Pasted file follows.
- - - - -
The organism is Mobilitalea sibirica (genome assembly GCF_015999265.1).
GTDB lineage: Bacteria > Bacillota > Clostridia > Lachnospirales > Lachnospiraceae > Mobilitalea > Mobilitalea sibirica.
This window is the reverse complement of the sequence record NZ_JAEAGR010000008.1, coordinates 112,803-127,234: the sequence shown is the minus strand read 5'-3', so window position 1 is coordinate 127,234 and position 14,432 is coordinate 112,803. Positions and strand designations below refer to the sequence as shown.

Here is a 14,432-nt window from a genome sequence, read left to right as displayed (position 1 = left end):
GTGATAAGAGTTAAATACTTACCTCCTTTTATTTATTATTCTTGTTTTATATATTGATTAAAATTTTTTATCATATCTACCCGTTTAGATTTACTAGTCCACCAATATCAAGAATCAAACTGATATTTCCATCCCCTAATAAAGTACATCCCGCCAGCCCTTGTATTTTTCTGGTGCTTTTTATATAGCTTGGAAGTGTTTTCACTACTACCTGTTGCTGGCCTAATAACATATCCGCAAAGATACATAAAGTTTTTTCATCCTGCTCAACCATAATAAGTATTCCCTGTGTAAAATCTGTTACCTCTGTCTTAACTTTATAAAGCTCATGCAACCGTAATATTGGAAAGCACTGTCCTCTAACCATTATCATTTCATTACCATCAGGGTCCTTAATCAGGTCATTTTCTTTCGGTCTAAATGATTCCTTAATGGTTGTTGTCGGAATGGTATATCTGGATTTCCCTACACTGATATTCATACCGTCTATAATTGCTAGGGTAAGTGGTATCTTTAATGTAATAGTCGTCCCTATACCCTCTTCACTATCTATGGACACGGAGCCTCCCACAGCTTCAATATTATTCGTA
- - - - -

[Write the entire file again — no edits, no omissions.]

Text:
The organism is Mobilitalea sibirica (genome assembly GCF_015999265.1).
GTDB lineage: Bacteria > Bacillota > Clostridia > Lachnospirales > Lachnospiraceae > Mobilitalea > Mobilitalea sibirica.
This window is the reverse complement of the sequence record NZ_JAEAGR010000008.1, coordinates 112,803-127,234: the sequence shown is the minus strand read 5'-3', so window position 1 is coordinate 127,234 and position 14,432 is coordinate 112,803. Positions and strand designations below refer to the sequence as shown.

Here is a 14,432-nt window from a genome sequence, read left to right as displayed (position 1 = left end):
GTGATAAGAGTTAAATACTTACCTCCTTTTATTTATTATTCTTGTTTTATATATTGATTAAAATTTTTTATCATATCTACCCGTTTAGATTTACTAGTCCACCAATATCAAGAATCAAACTGATATTTCCATCCCCTAATAAAGTACATCCCGCCAGCCCTTGTATTTTTCTGGTGCTTTTTATATAGCTTGGAAGTGTTTTCACTACTACCTGTTGCTGGCCTAATAACATATCCGCAAAGATACATAAAGTTTTTTCATCCTGCTCAACCATAATAAGTATTCCCTGTGTAAAATCTGTTACCTCTGTCTTAACTTTATAAAGCTCATGCAACCGTAATATTGGAAAGCACTGTCCTCTAACCATTATCATTTCATTACCATCAGGGTCCTTAATCAGGTCATTTTCTTTCGGTCTAAATGATTCCTTAATGGTTGTTGTCGGAATGGTATATCTGGATTTCCCTACACTGATATTCATACCGTCTATAATTGCTAGGGTAAGTGGTATCTTTAATGTAATAGTCGTCCCTATACCCTCTTCACTATCTATGGACACGGAGCCTCCCACAGCTTCAATATTATTCGTA